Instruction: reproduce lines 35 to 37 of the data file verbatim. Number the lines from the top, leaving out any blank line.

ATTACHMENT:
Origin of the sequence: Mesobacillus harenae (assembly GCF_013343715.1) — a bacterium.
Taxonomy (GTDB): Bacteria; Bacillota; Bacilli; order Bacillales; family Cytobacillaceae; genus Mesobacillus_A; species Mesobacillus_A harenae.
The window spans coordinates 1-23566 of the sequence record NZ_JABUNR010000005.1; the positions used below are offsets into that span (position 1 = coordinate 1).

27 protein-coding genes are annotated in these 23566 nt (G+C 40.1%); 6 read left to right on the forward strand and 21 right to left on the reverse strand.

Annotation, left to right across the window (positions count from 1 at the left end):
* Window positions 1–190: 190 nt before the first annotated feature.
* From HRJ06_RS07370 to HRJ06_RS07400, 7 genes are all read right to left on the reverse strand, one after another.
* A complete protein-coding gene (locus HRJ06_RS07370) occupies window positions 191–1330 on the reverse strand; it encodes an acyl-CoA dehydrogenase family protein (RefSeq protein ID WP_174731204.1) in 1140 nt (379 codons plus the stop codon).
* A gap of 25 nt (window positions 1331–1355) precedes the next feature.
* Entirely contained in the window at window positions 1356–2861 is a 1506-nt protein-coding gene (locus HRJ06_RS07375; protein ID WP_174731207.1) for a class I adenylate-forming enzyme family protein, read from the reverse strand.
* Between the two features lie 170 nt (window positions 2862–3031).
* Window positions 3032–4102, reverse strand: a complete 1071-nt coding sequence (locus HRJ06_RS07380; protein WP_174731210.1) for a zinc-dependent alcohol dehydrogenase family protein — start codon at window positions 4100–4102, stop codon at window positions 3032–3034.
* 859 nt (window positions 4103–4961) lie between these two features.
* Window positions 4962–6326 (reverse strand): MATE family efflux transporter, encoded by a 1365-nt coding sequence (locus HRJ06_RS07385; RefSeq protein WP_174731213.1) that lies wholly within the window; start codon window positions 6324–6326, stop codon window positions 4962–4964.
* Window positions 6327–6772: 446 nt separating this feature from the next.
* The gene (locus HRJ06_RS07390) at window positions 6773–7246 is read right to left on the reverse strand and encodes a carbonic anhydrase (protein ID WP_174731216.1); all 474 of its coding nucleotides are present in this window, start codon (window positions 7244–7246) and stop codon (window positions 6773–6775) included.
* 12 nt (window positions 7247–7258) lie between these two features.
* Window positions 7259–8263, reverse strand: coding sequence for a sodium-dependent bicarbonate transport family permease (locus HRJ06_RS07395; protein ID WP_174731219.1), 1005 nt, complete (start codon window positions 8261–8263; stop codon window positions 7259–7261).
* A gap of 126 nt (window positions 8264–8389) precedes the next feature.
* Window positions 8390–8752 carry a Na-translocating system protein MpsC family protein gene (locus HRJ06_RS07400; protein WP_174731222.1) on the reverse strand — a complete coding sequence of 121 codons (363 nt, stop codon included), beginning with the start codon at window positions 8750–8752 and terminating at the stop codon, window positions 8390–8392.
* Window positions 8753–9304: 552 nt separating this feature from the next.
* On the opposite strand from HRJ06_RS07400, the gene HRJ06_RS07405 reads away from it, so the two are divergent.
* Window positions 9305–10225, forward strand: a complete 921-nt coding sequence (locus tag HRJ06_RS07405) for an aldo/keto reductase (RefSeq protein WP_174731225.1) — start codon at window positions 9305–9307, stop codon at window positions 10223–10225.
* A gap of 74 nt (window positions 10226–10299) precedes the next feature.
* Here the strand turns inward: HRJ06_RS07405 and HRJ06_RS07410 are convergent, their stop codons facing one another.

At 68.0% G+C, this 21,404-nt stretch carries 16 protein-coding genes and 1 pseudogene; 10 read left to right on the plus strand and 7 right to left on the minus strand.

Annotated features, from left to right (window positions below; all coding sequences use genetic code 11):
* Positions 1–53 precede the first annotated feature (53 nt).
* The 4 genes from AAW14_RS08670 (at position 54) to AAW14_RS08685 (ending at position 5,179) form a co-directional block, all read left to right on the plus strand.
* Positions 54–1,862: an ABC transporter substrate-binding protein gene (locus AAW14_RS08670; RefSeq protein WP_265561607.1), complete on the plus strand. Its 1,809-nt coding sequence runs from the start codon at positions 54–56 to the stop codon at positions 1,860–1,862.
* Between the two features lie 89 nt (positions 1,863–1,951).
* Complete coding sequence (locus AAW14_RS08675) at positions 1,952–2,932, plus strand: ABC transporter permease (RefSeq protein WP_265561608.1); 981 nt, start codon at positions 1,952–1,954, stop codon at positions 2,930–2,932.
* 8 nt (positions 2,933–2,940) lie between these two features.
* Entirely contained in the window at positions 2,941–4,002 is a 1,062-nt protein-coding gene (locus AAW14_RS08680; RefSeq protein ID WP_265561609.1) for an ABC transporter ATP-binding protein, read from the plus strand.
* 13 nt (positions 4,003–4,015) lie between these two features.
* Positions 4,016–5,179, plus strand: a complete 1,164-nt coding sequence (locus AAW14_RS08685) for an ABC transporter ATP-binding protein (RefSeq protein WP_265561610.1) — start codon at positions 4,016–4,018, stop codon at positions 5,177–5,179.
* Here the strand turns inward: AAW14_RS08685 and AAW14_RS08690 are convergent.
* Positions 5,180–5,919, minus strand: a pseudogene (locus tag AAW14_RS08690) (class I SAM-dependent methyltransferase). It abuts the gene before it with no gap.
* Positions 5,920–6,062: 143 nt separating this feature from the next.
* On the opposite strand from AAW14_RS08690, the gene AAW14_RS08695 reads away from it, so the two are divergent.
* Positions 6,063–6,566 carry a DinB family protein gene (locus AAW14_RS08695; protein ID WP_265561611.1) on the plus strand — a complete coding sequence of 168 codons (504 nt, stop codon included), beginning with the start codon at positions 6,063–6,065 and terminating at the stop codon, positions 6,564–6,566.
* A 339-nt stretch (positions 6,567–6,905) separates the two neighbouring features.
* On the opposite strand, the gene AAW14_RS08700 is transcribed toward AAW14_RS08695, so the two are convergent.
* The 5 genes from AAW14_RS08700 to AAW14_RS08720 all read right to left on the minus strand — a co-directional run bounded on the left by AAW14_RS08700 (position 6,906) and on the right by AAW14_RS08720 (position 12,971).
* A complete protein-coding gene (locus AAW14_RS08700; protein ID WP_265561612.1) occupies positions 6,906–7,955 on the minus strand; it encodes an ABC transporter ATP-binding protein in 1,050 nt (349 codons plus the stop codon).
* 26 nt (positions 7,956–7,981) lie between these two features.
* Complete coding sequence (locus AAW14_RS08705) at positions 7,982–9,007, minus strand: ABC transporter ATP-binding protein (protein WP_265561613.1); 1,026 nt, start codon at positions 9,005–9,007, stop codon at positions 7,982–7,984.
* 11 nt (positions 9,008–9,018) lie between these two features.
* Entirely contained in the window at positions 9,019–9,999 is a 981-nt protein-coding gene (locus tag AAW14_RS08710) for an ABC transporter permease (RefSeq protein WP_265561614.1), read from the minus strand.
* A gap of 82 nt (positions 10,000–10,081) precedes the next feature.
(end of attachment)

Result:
* 13 nt (positions 4,003–4,015) lie between these two features.
* Positions 4,016–5,179, plus strand: a complete 1,164-nt coding sequence (locus AAW14_RS08685) for an ABC transporter ATP-binding protein (RefSeq protein WP_265561610.1) — start codon at positions 4,016–4,018, stop codon at positions 5,177–5,179.
* Here the strand turns inward: AAW14_RS08685 and AAW14_RS08690 are convergent.